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Chris RodgersAssistant Professor

The Rodgers Lab

Lab Location:  Whitehead Biomedical Research Building
Lab Phone:       404-727-



  • B.Eng, McGill University, 2007
  • Ph.D., University of California, Berkeley 2013

Research Area

  • Neuroscience

Research Description

Associated faculty in Biology.  Main appointment in Emory School of Medicine Department of Neurosurgery.

Almost everything we know about the world, we know because we did something. For instance, you can recognize your phone on your bedside table in the dark by touching it with your hands. When that phone is lost, you can find it again by searching the room for the sound of its ringtone. The Rodgers Perception & Action Lab (PAC Lab) studies how neural circuits in the brain guide these motions by touch and sound, and how the same circuits can enable us to build resilience and cope with brain disorders.

To do this, we are developing new behavioral paradigms in which mice actively learn about the world, for instance, by moving their head and body to locate a sound. With machine learning and computational analysis, we identify their sensorimotor strategies by dissecting those complex behaviors into their individual components. Using electrophysiology and optogenetics, we monitor and manipulate large-scale neural activity in distributed sensory and motor brain regions, which work together to guide these behaviors.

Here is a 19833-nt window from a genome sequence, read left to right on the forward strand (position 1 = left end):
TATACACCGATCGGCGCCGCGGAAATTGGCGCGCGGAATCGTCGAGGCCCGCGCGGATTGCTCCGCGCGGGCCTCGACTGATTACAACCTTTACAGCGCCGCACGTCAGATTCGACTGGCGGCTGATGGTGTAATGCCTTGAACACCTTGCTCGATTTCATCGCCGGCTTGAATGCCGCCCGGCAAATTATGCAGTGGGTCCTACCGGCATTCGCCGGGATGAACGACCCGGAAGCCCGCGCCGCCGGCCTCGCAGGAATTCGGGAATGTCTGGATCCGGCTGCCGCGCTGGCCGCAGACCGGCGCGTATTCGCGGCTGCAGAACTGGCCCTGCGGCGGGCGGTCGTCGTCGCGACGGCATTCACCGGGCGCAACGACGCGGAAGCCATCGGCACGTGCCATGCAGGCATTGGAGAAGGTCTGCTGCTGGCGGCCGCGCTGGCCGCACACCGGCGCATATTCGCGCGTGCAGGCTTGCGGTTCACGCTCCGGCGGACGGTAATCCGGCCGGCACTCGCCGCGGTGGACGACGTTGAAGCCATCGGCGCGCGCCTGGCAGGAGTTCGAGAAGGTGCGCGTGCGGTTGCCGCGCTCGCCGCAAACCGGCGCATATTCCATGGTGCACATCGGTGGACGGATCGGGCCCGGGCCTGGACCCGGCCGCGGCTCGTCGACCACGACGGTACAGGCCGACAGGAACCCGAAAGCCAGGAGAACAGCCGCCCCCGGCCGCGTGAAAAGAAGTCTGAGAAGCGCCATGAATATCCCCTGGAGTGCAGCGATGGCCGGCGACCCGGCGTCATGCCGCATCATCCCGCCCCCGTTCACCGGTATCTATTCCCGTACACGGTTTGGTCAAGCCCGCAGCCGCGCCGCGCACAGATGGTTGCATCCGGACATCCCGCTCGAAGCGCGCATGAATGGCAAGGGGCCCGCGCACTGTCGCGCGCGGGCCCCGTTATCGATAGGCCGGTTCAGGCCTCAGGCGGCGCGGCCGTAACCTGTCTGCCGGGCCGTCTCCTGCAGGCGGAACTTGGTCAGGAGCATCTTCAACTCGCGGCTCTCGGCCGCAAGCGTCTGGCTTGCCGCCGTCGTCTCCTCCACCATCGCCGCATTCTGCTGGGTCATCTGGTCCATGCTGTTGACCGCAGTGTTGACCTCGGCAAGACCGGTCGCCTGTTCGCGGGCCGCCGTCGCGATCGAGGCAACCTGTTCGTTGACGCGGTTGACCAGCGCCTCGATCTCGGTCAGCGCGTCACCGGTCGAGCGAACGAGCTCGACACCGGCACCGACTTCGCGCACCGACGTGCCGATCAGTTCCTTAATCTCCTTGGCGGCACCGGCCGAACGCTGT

Our goal is to understand how computations in the brain enable networks of neurons to process information and control the body. We also seek to understand how sensory, motor, and cognitive disorders change these computations, and what strategies mice learn to cope with or overcome those disorders. Ultimately, we hope to use these insights to engineer better therapies and rehabilitation paradigms.

Our lab's core values are mutual respect, good-faith mentorship, and honest feedback. We commit to maintaining a positive training environment, in which we support each other to thrive in science, do our best work, and progress toward our individual career goals.

Research Lab Description

Our lab studies how sensory and motor neural circuits work together to control the body, learn about the world, and overcome brain disorders. To do this, we use computational analysis and modeling to ask how freely moving mice explore and perceive the world, and how this changes during disease. We also use large-scale electrophysiology and optogenetics to reveal the distributed neural computations that enable active sensing.